This was an old calculator that I think might have been used to figure out the farm's finances. I think I recall coming into the farmhouse kitchen when my aunts and uncles were doing the figuring one time. That struck me as odd at the time. It really was a business and I think that was the first time I realized that. I had always sort of thought of it all as a lot of work, or maybe a really fun hobby (I liked riding in the tractor with Grandpa) but I hadn't ever been a part or known about the financial aspects of it all.

I don't know why I took a picture of this, it was very dark up in the attic and I had to take pictures of things with my flash just to see into the corners for a second. I think it's because it was kind of an older looking flashlight from The Corner Bar that I thought was cool.

This is one of the corners of the attic. The whole thing was completely open with a stairway near the chimney near the back of it. If a person had a lot of moolah, they could turn that attic into a really cool extra room. It's HUGE! The chimney is very strange as it's on a slant. The attic structure is unlike anything I've ever seen. It's amazing how it even held up all those years.

Here is a shot of the floor with the missing spots ("you'll fall through!") and parts of an old cabinet.

This old chair could have been pretty cool but it was missing too many parts. Why did they keep the thing anyway? I wonder why it didn't just get burned? That old trombone case didn't have anything in it. I checked.

This is my aunt's old prom dress (I think). Mom said she wanted it back but the girls are having way too much fun with it in their dress up box so unless she comes to get it, it's staying here hahaha!

Here is a wooden appliance box. Again, why did they put it in the attic? It must have been a beast to haul up there! They had plenty of room in the outbuildings...and the burn pile. They must have thought, "Hey, that's a good box right there...we could use it for something someday!" like everything else up there.

I happened upon this neato looking violin body. It was just laying there on the floor with nobody to love it so I brought it home thinking it might be cool looking in a spring display up on the ledge (where I decorate for the seasons, above my door in the entryway). I haven't gotten up there to take down Christmas yet...more on this later...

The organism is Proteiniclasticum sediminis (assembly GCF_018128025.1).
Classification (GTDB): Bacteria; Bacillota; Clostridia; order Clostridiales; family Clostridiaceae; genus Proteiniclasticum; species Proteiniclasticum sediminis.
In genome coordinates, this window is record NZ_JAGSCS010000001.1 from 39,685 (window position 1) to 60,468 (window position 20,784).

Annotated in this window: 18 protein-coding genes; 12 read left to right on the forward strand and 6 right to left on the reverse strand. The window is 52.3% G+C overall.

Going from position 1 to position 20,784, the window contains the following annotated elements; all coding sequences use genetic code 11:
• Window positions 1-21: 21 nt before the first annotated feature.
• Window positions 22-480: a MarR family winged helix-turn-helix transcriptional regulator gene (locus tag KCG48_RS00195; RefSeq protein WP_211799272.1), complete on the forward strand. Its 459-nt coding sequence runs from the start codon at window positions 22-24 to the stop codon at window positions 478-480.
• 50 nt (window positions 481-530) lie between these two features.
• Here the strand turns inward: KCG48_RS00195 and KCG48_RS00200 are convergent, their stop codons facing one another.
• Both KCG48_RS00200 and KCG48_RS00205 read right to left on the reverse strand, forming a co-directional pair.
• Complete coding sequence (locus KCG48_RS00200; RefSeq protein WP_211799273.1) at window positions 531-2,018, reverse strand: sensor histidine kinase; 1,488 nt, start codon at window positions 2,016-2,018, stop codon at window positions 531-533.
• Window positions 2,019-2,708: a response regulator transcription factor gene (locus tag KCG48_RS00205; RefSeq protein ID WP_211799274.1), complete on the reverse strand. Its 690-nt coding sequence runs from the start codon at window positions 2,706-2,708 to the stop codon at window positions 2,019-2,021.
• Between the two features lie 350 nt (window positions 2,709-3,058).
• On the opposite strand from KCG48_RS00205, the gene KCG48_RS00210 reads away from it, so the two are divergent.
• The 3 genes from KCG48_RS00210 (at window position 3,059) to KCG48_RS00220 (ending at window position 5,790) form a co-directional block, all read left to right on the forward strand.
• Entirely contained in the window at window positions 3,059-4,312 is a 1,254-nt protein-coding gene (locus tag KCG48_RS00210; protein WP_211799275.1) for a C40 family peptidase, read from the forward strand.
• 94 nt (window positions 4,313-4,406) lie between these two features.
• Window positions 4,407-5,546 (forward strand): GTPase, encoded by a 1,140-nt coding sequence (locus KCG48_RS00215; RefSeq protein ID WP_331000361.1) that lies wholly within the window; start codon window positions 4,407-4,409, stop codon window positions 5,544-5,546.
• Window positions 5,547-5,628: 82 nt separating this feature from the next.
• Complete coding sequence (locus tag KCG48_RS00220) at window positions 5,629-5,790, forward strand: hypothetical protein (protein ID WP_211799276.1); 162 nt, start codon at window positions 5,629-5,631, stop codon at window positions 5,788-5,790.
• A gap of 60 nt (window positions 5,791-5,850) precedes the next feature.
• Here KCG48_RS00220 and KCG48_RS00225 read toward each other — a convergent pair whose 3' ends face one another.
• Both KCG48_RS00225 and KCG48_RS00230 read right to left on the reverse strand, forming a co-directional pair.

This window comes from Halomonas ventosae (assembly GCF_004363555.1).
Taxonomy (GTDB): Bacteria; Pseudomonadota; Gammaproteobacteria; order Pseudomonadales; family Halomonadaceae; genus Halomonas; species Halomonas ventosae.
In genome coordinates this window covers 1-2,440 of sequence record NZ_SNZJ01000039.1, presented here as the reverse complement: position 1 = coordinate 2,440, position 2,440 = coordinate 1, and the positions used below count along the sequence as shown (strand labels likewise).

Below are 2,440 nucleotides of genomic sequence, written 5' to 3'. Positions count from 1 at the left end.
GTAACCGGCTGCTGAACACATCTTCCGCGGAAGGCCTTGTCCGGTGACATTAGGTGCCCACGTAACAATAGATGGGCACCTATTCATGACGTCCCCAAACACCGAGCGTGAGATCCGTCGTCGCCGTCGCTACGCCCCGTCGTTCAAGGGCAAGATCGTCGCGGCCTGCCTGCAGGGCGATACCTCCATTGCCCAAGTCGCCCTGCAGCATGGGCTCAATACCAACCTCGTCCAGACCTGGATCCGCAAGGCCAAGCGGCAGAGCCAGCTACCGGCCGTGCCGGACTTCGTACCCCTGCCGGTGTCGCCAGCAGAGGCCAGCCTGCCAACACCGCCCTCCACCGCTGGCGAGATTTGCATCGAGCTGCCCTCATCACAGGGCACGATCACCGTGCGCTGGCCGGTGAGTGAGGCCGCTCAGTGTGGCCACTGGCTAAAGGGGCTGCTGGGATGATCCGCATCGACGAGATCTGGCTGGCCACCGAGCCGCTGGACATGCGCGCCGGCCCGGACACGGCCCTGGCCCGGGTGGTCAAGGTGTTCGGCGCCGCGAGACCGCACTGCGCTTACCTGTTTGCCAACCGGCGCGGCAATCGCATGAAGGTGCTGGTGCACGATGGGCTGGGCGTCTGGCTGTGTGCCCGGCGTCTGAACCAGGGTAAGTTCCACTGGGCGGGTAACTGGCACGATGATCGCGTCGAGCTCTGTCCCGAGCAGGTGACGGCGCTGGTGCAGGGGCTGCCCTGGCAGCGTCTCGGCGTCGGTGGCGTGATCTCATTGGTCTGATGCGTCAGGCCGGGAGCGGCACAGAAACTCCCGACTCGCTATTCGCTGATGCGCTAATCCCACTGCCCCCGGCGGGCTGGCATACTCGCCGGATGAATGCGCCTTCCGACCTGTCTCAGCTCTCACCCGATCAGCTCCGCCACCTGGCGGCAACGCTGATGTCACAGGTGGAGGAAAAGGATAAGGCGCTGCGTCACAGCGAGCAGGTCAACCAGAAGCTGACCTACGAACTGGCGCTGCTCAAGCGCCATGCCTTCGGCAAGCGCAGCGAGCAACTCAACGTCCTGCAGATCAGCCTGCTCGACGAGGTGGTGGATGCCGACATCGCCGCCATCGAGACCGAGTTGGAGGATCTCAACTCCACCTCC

There must have been a lot of birds that have gotten trapped in this attic over the years. Most everything was covered in bird stuff. There is a whole pile of old, broken, bed and crib remains. I tried to get to the bottom of the pile but it was getting pretty creaky and precarious up there so I decided to save it for another day.

These windows face the front of the house and are partially open and broken.

I thought this box of kitchen implements was kind of interesting.

There were MANY old pictures and home decorating items both in frames, and broken out of them. Here is a picture of who I think is Pope Leo XIII?

It seems like every scrap of wood was kept. Some of it was kept in this old barrel. I think if I would have tried to move it, it would have crumpled up into a zillion pieces.

I thought this old door thingy looked like it could be used for a cool project...but I left it behind.

This is the giant pile that I was afraid to get too close to. I would have had to remove things piece by piece and I was interested in the stuff that was UNDER it, but I had no time and it was getting very cold up there.

There were a LOT of these. My grandpa smoked cigars and pipes. I'll never forget that smell. I'm pretty sure Heaven will smell like Grandpa.

I'm not sure if this was used by our family or if it was a later garage sale purchase and discarded by a cousin who lived there but it looked so pitiful and lonely up there.

I'm not sure who this spooky guy is.

He was even spookier in all of my other pictures.

That crutch that's leaning against that old TV was SO TALL! It must have been used for a giant. Most of the people in my family are pretty short but it might be fun to try and figure out who it was for.

Here is the stairway to DOOOOOOM. Just kidding, it's the stairs to the least I think it is (cue scary music...)

Hey! I remember this lamp! I always thought that if I rubbed it, a Geenie might come out of it.

Here are some pictures of stuff that got brought down from the attic last summer but were just left behind.
I found a lot of old newspaper in some old trunks. I took pictures of some of the funnier ads and articles. I don't know why some of these got my attention but I thought they were all so great!

(the entry to the attic stairs...boogedy boogedy boogedyyyyyy)

I call this one "Fr. Whatawaste". Seriously, he was super cute, wasn't he?

I found him along with Cardinal/Msgnr Spooky in this montage of young, collard men. Who were they? Why did my family have this picture?

"I thought I was going to die. I hadn't eaten for a week. I couldn't even smoke a cigarette!"...said the DOCTOR. Oh, horrors! She must have been VERY sick, indeed!

Hmmm, everything old is new again...

Well, it's getting late and I'm getting tired. I didn't caption all of the pictures because I'm getting too sad about them. Just look at the pictures of the kitchen but instead of a big pile of junk...imagine a bustling bunch of people joining Grandma and Grandpa for Sunday dinner, or a fun bunch of folks from their card club laughing and poking fun at each other. Imagine Grandpa sitting there, in a chair, next to the entry to the living room, putting on his boots to go out and do some work. He's got snowy white, beautiful hair that's slightly mussed up because he just ran his hand through it. He's got a pipe hanging from his mouth. He wiggles his bushy eyebrows up and down, alternately (I inherited that trick from him) at you and his big, giant ears wiggle at the same time. I say do it again, Grandpa and of course, he does. I am there all alone for a change and I ask where's Grandma. She's out getting some eggs he says. I say, okay, I love you Grandpa and he says, I love you too, Laurie. I think to myself. Wow, I always knew he loved his kids and grandkids but there's so many of them to remember just one. He knows my name! And, he loves ME!